2015 Bangkok motor show | the weird and wonderful

James Stanford
CarsGuide

30 Mar 2015 • 5 min read

A visit to the Bangkok Auto Show is best described in two words – sensory overload.

It is so incredibly over the top.

There are not usually many worldwide reveals, although this year the new Ford Ranger was shown for the first time, but locals make up for it with wild and wonderful cars, laser shows, crazy accessories, excruciating pop music and eye-popping dance routines.

It is not really a place for kids, at least on the opening media day, as the car companies have no problem draping scantily clad women over the cars, and I mean really scantily clad.

One of the best things about the show is that there is something for everyone, cars, motorbikes, boats and accessories are all under the same roof.

The car companies have no problem draping scantily clad women over the cars, and I mean really scantily clad.

This year, there was even some AirStream polished aluminium caravans, perhaps the only cool caravans on the surface of Earth.

Ssangyong also got into the camping spirit by fitting a camper body on the back of an Actyon Sports ute. 

Thailand now produces several hundred thousand cars and utes a year for international companies, but there few are local manufacturers of passenger vehicles.

Thairung is one of them and it gained plenty of attention with a truck for Hummer lovers. It’s called the Transformer and looks like a shrunken H2 Hummer, with a little bit of Jeep thrown in the mix.

Thairung builds a military version of this machine for the Thai Army and visitors will see a few parked around Bangkok to remind the public of who is in charge.

These trucks have a unique body, which sits on top of a Toyota Hilux chassis and runs the D4 Hilux diesel.

Another vehicle gaining plenty of attention was a new-age Mini Moke, which is produced in China and sold in selected developing countries.

The manufacturer, Moke International, claims it can do 110km/h but I don’t think that would be wise given its limited crash protection.

Its Thai importer also brings in Sprinter-based motorhomes, which really do look dull at such an exciting show. The solution was a ‘fashion show’, with models strutting down a pretend catwalk in between the vans. A lot of people looked, mostly men, but I’m not sure anyone saw the motorhomes.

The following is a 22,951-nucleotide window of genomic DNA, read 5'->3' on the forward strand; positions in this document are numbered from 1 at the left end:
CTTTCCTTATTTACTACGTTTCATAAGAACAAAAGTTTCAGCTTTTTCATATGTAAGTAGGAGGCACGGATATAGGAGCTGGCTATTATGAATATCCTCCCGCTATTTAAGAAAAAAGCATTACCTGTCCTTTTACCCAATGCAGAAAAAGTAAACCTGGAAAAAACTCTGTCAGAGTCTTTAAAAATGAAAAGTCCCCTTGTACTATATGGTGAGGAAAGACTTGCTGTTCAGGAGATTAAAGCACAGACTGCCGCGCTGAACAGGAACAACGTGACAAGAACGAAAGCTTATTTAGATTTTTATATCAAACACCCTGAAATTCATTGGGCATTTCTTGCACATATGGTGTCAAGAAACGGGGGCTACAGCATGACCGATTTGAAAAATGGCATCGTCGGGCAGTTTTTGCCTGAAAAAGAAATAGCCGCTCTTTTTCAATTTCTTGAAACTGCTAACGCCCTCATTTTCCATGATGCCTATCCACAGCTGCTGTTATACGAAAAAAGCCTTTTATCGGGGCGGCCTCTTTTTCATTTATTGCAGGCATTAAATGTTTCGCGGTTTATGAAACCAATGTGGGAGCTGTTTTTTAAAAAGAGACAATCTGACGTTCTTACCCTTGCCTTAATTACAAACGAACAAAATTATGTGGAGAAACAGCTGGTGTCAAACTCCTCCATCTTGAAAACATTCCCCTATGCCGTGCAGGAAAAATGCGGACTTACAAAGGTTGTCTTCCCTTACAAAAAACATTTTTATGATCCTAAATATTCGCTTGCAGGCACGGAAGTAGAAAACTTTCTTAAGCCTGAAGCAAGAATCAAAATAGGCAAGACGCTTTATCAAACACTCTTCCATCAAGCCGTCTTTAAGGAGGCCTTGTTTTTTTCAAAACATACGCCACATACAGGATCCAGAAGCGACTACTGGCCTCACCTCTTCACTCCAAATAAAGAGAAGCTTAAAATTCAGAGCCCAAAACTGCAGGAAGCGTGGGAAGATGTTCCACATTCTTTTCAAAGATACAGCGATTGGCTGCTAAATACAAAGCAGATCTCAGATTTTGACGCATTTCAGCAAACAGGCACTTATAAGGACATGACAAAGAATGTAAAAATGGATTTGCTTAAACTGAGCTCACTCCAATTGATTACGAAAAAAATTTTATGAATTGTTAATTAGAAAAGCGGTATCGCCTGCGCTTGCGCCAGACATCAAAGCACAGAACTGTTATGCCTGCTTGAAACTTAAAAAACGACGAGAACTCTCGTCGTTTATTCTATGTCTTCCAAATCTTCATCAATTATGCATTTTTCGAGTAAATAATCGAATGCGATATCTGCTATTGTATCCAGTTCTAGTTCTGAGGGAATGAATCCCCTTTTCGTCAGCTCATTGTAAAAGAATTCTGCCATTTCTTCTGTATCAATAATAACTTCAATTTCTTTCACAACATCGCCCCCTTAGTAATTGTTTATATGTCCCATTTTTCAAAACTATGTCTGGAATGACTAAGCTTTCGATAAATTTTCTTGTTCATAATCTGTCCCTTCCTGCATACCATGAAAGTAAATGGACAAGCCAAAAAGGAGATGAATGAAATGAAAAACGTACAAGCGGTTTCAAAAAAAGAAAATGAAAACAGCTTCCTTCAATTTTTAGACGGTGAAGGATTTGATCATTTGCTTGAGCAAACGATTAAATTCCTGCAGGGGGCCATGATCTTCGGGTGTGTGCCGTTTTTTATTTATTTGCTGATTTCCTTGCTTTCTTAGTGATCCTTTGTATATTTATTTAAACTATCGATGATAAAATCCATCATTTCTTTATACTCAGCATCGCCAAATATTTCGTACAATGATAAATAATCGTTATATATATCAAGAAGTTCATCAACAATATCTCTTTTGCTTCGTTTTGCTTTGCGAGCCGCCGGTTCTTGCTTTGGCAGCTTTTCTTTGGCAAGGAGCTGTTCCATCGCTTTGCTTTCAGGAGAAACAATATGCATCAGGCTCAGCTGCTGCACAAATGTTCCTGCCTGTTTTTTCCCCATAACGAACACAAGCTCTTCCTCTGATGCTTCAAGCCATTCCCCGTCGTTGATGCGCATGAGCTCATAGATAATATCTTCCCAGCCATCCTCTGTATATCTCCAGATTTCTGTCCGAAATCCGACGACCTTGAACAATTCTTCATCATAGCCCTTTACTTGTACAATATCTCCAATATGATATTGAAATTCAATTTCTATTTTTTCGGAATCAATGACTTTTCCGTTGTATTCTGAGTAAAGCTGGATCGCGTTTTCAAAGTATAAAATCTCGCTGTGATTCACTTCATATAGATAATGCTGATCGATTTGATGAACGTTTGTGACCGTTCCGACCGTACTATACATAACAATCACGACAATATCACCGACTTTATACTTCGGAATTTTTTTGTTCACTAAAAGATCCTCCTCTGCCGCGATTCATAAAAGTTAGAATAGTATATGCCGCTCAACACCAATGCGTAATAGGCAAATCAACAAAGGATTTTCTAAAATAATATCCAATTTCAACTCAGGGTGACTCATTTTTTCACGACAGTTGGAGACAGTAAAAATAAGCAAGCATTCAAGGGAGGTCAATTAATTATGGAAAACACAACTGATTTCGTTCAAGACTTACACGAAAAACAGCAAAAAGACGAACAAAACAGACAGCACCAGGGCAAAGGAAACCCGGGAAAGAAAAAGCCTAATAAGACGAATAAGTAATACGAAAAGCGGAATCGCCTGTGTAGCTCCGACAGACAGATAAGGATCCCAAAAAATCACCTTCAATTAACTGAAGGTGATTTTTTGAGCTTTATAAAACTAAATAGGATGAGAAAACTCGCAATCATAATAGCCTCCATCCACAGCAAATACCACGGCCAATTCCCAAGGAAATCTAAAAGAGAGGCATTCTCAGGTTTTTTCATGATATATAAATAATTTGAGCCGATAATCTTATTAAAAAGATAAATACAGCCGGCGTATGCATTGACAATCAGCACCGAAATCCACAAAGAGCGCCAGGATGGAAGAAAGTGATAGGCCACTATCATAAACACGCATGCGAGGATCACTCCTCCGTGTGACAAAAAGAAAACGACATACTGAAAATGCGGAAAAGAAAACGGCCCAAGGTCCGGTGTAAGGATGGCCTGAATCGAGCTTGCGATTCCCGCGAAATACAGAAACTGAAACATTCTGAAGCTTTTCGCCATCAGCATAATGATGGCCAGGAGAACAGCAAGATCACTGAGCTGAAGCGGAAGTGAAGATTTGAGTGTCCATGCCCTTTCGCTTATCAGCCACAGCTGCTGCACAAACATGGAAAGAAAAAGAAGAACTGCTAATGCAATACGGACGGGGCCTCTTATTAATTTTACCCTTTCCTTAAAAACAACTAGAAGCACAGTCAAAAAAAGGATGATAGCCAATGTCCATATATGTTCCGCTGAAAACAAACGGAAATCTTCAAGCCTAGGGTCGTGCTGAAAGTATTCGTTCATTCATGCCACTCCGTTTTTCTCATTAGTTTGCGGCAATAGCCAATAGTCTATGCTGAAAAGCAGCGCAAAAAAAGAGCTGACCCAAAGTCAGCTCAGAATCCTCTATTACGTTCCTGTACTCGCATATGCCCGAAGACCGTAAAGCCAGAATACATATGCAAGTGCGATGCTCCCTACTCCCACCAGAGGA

Isuzu was in danger of being forgotten this year, with the brand-spanking new Ranger being revealed at the other end of the hall, but the company ensured it would get some time in the spotlight with a pair of remarkable D-Max utes.

One was wore a fantastic green metallic wrap, which seem to glow under the bright lights. Dropped down low and riding on 20-inch wheels, it was one of the most popular cars of the show. Even better, it is actually a production model, although I’m not sure if the paint scheme is part of the package.

Next to it was a super-tough off-road D-Max complete with raised suspension, knobby mud tyres and massive chunky bull bar.

Toyota revealed a special ‘Nurburgring Edition’ Corolla sedan, no kidding, which features a body kit but no mechanical changes. The company didn’t say how fast it could lap the famous circuit. I’m thinking it might take a while.

Next to it was an updated Camry, which was painted brown, a colour that makes white Camrys look good.

The wildest Toyota was actually an Aurion pimped by a speaker manufacturer, which sat just millimetres off the ground with fat wheels that protruded way past the wheel arches.

Chevrolet got in on the act with a matt black go-anywhere Colorado7, while it also built a custom Cruze and a hot version of the car that sells as a Barina in Australia. It was lowered and decked out in matt black before being fitted with a glowing green grille and headlights.

Ford’s Australian developed Ranger secured lots of attention after driving down a ramp and through a shallow pool on the show stand, and the new Everest SUV was popular too.

The accessories section didn’t disappoint either, featuring some of the craziest parts known to man. The best was a chandelier designed to hang from the roof of a HiAce-style commuter van. Yes, a proper chandelier.

There were also a range of super-sized and super bright alloy wheels available in almost every colour under the sun. One design was bright green with oval spokes designed to look like flower petals. I’m not sure that one will catch on, but you never know.

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